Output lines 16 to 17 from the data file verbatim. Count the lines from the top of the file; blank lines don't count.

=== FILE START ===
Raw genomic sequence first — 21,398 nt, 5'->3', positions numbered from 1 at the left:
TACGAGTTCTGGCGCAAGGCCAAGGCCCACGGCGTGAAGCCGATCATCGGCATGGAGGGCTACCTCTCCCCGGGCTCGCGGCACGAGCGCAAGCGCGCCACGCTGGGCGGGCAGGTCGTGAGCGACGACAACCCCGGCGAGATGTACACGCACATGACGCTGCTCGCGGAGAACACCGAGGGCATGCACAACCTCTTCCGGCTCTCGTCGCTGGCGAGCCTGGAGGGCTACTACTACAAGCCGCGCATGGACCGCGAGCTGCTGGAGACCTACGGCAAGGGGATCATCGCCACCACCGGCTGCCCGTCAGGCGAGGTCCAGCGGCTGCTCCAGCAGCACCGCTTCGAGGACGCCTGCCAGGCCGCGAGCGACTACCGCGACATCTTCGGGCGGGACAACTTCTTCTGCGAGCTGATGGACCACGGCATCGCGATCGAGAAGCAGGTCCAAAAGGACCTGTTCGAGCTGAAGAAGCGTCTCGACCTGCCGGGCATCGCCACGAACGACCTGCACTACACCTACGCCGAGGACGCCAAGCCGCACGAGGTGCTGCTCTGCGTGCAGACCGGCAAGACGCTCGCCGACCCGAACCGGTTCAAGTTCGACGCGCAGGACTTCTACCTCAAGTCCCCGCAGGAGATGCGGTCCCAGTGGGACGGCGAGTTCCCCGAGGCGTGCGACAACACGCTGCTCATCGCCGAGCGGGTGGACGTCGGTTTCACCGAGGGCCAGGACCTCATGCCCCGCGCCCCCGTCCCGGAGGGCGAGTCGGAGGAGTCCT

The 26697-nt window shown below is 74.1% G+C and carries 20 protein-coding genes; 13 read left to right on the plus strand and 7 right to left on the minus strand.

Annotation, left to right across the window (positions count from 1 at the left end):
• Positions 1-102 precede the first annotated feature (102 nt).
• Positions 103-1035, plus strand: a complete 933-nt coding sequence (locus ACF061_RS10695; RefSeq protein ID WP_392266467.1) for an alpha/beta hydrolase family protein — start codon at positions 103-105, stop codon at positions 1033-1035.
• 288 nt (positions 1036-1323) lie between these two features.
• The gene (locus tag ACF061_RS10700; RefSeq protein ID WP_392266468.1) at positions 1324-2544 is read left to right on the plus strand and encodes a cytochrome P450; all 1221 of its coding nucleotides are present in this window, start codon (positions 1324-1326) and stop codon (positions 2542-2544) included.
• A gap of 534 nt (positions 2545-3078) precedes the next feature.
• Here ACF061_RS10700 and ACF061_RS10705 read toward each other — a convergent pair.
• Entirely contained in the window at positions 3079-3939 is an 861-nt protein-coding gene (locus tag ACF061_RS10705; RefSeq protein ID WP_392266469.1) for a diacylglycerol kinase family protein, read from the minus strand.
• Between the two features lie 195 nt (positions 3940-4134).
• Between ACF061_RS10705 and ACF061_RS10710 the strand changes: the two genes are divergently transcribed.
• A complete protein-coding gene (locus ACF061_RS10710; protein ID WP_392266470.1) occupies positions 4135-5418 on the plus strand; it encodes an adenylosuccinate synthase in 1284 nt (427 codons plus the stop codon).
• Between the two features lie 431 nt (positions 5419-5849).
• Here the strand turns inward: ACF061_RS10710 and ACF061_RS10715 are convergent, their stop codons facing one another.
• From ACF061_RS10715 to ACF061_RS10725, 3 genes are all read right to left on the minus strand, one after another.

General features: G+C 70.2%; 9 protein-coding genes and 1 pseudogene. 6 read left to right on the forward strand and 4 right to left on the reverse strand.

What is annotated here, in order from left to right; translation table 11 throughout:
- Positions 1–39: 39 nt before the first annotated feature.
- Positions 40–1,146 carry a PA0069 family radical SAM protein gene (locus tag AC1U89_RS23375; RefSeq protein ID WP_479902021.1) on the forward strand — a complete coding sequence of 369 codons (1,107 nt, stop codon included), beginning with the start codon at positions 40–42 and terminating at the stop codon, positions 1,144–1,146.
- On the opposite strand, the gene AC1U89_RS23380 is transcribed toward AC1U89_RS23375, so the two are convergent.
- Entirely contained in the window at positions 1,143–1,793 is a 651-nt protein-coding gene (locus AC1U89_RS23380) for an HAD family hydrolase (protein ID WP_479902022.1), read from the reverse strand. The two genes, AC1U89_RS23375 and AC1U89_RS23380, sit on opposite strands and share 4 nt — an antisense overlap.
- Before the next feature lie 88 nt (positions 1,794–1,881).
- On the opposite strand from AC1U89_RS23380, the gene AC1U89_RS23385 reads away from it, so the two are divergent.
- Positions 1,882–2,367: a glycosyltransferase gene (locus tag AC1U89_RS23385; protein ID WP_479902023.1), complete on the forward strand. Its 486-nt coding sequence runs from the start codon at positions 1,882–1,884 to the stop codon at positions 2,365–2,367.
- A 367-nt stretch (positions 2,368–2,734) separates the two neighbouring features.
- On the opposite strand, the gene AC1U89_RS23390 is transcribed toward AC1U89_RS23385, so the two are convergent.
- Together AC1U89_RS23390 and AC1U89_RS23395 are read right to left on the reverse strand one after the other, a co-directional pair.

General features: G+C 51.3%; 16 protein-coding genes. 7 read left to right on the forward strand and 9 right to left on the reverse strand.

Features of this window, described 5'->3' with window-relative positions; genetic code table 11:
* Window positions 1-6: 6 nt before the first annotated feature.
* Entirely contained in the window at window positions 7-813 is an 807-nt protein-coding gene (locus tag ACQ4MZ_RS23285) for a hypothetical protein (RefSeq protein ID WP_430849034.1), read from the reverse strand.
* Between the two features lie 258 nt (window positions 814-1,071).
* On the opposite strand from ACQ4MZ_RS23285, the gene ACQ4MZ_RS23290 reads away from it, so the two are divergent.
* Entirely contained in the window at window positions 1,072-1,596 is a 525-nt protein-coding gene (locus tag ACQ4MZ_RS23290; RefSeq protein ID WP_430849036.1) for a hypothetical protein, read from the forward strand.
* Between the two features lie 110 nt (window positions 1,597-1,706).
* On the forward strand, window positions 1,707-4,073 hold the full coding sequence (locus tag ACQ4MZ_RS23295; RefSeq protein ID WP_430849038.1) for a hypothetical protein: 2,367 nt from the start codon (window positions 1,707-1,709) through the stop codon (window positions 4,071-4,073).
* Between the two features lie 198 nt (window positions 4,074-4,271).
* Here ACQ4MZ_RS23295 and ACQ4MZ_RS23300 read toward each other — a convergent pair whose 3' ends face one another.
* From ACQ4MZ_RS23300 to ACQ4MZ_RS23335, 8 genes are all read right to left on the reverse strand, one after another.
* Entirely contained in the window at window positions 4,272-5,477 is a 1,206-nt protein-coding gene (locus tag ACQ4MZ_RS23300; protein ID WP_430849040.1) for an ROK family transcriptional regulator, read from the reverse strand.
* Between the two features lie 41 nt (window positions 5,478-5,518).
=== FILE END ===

• Here the strand turns inward: ACF061_RS10710 and ACF061_RS10715 are convergent, their stop codons facing one another.
• From ACF061_RS10715 to ACF061_RS10725, 3 genes are all read right to left on the minus strand, one after another.